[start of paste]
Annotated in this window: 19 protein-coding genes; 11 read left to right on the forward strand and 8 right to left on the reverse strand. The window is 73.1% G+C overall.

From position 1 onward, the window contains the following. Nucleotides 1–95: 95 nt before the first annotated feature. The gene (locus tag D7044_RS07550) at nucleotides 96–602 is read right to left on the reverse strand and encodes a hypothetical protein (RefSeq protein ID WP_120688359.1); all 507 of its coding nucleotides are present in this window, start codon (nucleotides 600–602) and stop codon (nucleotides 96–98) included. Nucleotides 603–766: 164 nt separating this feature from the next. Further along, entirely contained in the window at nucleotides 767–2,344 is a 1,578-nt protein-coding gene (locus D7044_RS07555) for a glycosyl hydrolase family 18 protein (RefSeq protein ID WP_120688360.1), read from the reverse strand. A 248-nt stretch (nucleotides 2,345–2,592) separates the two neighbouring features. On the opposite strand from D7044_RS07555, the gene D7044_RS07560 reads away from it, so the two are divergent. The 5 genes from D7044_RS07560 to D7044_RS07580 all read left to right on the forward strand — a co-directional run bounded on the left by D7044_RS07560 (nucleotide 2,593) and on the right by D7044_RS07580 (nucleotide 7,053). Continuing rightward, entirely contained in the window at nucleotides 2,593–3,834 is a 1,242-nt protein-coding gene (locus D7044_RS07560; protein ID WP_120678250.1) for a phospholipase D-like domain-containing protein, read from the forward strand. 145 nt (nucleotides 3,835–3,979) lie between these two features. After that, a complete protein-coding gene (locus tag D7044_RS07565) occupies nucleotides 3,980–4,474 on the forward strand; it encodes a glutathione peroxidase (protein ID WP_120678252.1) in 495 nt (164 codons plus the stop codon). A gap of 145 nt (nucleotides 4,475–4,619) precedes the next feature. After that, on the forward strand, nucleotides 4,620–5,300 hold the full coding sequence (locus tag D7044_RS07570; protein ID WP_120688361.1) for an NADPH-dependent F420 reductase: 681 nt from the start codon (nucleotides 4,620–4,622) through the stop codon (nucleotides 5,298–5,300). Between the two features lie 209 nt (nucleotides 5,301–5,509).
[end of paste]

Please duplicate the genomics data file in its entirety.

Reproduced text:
Annotated in this window: 19 protein-coding genes; 11 read left to right on the forward strand and 8 right to left on the reverse strand. The window is 73.1% G+C overall.

From position 1 onward, the window contains the following. Nucleotides 1–95: 95 nt before the first annotated feature. The gene (locus tag D7044_RS07550) at nucleotides 96–602 is read right to left on the reverse strand and encodes a hypothetical protein (RefSeq protein ID WP_120688359.1); all 507 of its coding nucleotides are present in this window, start codon (nucleotides 600–602) and stop codon (nucleotides 96–98) included. Nucleotides 603–766: 164 nt separating this feature from the next. Further along, entirely contained in the window at nucleotides 767–2,344 is a 1,578-nt protein-coding gene (locus D7044_RS07555) for a glycosyl hydrolase family 18 protein (RefSeq protein ID WP_120688360.1), read from the reverse strand. A 248-nt stretch (nucleotides 2,345–2,592) separates the two neighbouring features. On the opposite strand from D7044_RS07555, the gene D7044_RS07560 reads away from it, so the two are divergent. The 5 genes from D7044_RS07560 to D7044_RS07580 all read left to right on the forward strand — a co-directional run bounded on the left by D7044_RS07560 (nucleotide 2,593) and on the right by D7044_RS07580 (nucleotide 7,053). Continuing rightward, entirely contained in the window at nucleotides 2,593–3,834 is a 1,242-nt protein-coding gene (locus D7044_RS07560; protein ID WP_120678250.1) for a phospholipase D-like domain-containing protein, read from the forward strand. 145 nt (nucleotides 3,835–3,979) lie between these two features. After that, a complete protein-coding gene (locus tag D7044_RS07565) occupies nucleotides 3,980–4,474 on the forward strand; it encodes a glutathione peroxidase (protein ID WP_120678252.1) in 495 nt (164 codons plus the stop codon). A gap of 145 nt (nucleotides 4,475–4,619) precedes the next feature. After that, on the forward strand, nucleotides 4,620–5,300 hold the full coding sequence (locus tag D7044_RS07570; protein ID WP_120688361.1) for an NADPH-dependent F420 reductase: 681 nt from the start codon (nucleotides 4,620–4,622) through the stop codon (nucleotides 5,298–5,300). Between the two features lie 209 nt (nucleotides 5,301–5,509).